One of Jesus’ best known stories is the story of what we have come to know as The Good Samaritan. It’s one of those ways in which a Bible phrase has made its way into everyday language: mention the word Samaritan to someone and they are likely to think of the organisation that provides help, through phone conversations and other means, to people in need of emotional support at a time of crisis.
To be strict about it, neither Jesus nor Luke ever described the story as a parable. Yet it is generally labelled in this way as one of “earthly stories with a heavenly meaning”, as the old Sunday School definition used to put it. We could probably improve on this by thinking of a parable as an everyday example or story which Jesus uses to teach a spiritual lesson.
Sometimes the example or the story needs to be interpreted. The parable of the sower and the seed is very like an allegory, where each element of the story has a corresponding meaning and the listeners and readers need to discover the key to interpret what is being taught. Sometimes the story is just that: a story, albeit one that packs a powerful punch in terms of its application. For example, the parable of the rich farmer – whose bumper harvest led him to make great plans for his future retirement, at least until God told him that his time was up – requires no interpretation. The power of the story’s conclusion is all it needs.
And the story of the Good Samaritan is similar: a story with a powerful lesson for the listeners. No allegory, and no need to find the key to unlock the true meaning. Simple.
Or is it?
There is a very old approach to the story which views it as an allegory of the bigger story of the gospel. Every detail in the story represents some aspect of the unfolding story of God’s plan to rescue us from the damage of sin. Maybe you have heard (or preached) a sermon along the following lines:
- The man who falls victim to robbers is Adam. Adam represents the human race and that includes us.
- Jerusalem is paradise. It’s from here that Adam has fallen, dragging every other human being with him.
- Jericho is the world. You will notice the detail that the man in the story was going down from Jerusalem to Jericho.
- The robbers who attack the man and take everything from him, leaving him half dead at the side of the road are the hostile powers of sin.
- The priest and the Levite who see the man but choose to walk past on the other side of the road represent the Old Testament: the law and the prophets. In God’s scheme of rescue, the law is powerless to save.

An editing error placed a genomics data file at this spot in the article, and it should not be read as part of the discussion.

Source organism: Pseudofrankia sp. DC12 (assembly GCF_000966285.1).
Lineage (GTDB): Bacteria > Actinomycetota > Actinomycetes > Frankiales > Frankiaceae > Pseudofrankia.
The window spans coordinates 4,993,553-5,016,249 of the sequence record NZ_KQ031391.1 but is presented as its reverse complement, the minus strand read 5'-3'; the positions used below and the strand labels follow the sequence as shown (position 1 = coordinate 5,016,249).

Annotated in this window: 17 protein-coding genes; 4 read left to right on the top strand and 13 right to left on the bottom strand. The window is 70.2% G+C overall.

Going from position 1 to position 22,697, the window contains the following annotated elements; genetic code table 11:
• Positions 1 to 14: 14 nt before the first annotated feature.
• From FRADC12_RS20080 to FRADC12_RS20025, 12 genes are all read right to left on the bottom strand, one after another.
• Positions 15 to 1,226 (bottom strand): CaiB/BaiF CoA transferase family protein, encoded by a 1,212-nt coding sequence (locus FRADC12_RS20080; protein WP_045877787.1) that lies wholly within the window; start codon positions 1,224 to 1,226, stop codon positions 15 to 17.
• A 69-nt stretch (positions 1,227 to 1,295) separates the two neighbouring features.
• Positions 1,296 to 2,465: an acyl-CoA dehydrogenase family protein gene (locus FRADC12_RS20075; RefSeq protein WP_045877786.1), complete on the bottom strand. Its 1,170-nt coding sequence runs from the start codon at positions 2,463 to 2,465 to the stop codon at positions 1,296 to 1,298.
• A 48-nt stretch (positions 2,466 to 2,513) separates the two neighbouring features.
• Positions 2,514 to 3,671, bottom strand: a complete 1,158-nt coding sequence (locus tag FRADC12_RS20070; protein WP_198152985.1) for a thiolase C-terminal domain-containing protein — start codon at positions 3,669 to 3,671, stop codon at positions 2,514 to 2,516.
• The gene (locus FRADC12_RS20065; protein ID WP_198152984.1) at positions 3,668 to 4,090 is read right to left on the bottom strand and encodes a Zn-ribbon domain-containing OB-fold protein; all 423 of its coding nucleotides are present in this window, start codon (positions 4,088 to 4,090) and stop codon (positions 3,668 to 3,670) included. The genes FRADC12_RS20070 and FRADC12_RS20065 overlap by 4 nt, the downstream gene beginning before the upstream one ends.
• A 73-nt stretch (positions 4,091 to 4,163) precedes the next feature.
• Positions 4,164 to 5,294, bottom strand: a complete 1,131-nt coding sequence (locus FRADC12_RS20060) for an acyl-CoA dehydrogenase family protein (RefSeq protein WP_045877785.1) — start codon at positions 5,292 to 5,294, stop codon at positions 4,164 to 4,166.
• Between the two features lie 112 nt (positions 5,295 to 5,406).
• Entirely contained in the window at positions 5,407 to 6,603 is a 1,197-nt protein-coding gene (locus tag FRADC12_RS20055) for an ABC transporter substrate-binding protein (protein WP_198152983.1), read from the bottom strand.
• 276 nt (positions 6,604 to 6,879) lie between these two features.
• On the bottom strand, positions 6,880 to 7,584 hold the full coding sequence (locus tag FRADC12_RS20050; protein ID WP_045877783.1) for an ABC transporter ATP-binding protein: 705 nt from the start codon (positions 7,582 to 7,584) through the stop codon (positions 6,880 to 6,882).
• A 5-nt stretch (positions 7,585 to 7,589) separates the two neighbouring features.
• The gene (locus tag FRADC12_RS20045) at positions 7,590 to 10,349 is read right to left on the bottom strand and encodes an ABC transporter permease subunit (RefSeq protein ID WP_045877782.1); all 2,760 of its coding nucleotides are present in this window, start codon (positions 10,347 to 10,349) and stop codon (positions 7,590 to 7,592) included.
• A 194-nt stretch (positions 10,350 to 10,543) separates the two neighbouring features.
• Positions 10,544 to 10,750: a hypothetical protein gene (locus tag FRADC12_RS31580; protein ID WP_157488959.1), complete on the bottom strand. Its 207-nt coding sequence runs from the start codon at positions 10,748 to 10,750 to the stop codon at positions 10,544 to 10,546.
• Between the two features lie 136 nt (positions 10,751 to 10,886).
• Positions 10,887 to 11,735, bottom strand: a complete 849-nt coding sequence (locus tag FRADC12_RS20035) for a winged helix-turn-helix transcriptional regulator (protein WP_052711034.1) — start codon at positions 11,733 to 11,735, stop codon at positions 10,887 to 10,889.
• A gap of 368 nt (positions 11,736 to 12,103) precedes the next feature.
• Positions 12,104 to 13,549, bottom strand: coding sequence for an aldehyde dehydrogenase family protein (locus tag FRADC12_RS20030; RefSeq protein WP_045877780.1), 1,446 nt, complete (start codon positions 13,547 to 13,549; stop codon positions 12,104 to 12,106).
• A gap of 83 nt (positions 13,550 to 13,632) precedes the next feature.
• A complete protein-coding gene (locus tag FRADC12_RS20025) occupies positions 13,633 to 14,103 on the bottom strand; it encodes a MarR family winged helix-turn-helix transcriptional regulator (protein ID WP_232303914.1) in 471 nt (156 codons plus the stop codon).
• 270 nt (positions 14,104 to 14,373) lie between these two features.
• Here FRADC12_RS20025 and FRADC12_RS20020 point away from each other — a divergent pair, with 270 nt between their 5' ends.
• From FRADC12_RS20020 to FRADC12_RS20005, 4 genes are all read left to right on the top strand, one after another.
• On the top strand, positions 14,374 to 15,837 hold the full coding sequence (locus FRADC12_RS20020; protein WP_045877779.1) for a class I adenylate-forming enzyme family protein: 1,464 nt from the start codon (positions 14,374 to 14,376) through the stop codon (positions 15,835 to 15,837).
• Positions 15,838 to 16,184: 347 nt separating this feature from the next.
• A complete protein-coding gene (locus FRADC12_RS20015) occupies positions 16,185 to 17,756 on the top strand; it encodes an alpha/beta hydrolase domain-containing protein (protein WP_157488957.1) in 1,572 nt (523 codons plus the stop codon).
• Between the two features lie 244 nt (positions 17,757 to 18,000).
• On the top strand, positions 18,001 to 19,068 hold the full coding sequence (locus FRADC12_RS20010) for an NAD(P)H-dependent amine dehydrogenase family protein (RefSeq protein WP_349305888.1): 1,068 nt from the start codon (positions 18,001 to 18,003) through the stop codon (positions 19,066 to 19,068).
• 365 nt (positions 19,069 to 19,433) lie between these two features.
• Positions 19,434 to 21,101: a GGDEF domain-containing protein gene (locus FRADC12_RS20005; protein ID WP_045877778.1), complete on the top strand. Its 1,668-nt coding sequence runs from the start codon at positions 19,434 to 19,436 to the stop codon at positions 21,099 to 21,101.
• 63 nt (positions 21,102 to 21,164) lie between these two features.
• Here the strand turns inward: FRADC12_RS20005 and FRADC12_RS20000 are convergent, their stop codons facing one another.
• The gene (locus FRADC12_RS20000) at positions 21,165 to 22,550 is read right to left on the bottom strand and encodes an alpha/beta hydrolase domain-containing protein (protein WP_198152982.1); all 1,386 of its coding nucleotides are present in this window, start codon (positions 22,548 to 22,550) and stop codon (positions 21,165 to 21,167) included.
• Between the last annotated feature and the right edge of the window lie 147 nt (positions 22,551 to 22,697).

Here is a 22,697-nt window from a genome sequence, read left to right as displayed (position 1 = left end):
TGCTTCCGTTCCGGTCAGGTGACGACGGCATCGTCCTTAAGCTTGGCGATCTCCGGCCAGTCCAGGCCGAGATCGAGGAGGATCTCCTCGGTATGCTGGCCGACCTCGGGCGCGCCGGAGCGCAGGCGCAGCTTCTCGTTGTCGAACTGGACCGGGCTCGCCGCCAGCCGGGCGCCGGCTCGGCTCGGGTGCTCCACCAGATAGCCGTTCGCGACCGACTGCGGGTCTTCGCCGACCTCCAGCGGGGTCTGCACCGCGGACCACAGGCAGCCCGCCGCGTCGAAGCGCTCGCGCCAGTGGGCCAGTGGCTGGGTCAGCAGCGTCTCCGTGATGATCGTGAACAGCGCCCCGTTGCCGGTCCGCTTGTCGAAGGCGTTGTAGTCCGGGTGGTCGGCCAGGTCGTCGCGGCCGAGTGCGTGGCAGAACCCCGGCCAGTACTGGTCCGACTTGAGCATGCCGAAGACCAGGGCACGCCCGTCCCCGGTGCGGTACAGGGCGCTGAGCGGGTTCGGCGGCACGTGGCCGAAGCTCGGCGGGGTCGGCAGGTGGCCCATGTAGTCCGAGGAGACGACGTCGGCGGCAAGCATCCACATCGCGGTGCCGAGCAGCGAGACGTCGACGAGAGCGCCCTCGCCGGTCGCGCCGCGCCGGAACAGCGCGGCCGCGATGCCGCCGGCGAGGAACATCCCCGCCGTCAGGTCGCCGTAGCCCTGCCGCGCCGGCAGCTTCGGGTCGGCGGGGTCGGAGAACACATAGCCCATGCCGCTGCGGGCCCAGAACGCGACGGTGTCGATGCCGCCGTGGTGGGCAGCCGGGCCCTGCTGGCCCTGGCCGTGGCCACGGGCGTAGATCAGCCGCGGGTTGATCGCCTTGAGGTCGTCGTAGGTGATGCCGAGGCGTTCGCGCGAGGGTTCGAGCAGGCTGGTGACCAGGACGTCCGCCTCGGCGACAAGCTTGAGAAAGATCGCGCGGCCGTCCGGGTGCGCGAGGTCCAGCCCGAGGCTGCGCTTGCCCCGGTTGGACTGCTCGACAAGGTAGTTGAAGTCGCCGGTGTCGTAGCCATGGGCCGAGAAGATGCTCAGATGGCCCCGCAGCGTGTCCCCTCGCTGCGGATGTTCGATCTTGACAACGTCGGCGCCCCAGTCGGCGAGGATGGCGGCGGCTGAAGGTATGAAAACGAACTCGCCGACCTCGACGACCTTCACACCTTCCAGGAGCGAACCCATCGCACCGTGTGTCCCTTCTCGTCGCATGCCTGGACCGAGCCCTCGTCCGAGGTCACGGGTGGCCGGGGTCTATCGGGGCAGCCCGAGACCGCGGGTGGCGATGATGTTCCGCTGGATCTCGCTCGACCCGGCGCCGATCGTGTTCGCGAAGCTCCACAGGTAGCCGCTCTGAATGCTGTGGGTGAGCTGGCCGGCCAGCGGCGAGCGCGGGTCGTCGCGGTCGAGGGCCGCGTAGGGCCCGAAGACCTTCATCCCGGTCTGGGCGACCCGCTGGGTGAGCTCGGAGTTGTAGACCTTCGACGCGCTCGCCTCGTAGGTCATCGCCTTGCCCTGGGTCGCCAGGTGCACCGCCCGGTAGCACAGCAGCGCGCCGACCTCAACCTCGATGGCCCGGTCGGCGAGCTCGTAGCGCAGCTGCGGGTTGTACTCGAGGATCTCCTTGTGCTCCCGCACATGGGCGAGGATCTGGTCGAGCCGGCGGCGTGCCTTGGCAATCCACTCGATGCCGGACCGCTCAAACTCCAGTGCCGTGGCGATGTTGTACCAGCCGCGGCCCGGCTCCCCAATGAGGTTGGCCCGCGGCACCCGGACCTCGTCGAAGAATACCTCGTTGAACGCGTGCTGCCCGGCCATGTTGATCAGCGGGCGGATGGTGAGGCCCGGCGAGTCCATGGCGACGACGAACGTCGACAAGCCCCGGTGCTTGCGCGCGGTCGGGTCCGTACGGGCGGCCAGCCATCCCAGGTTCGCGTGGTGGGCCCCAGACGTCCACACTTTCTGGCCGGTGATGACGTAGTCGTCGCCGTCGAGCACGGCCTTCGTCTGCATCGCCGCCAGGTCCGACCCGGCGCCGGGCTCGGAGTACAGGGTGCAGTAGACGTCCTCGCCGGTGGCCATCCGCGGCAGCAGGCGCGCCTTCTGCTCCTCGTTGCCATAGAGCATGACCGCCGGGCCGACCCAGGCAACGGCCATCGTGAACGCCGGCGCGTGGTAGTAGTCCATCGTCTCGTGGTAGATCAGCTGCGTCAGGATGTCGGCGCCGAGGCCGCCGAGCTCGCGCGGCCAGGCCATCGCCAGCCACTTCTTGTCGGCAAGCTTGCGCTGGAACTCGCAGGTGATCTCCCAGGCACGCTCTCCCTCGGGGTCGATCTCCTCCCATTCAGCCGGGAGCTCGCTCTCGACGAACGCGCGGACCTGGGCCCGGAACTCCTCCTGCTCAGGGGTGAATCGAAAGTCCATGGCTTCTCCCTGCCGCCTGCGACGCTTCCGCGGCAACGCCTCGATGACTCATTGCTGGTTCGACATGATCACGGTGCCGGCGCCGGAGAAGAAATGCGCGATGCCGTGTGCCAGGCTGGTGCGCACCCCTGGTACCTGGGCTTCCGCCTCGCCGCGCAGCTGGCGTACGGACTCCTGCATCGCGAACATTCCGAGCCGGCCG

- The hero of the story, the Samaritan, is none other than Jesus who comes to where we lie in our fallenness and brokenness. Just as the Samaritans of the first century tended to be despised by the Jews, so Jesus has come as one who is rejected.
- The animal – probably a donkey – on which the Samaritan transports the robbers’ victim, represents the body of the Lord.
- The inn is the church and the innkeeper is either the Apostle Paul, or, by extension, the leaders of the church.
- The two coins that the Samaritan leaves with the innkeeper are variously the two great commandments of the Law (love God, love neighbour), or the two millennia that pass between the first and second comings of Jesus.
- The Samaritan’s promised return points us to the promised return of Jesus.
It’s a very interesting approach and one to which we will return. But we need to be aware of two problems with it.
In the first place, this reading is not consistent with the reasons Jesus had for telling the story of the Good Samaritan in the first place. To read the story as an allegory is to fail to pay adequate attention to the setting of the story.
The background is a discussion between Jesus and an expert in Old Testament Jewish law. Jesus told the story specifically to answer the man’s question about the identity of his neighbour: if he was to love his neighbour as himself, who did that include? In addition, the story ends with Jesus telling the man to go and follow the example of the Samaritan. Jesus told the story in order to challenge the expert in the law to action.
Any reading of the story has to take place in a way that makes sense of that setting.
Secondly, an allegorical reading of the story is not only in danger of missing the setting, but of missing the point. A listener or reader who is too busy trying to work out the symbolic meanings of all the details may well end up sidestepping some of the very forceful implications of the story.
Part 4: It is easier to avoid people than to love them.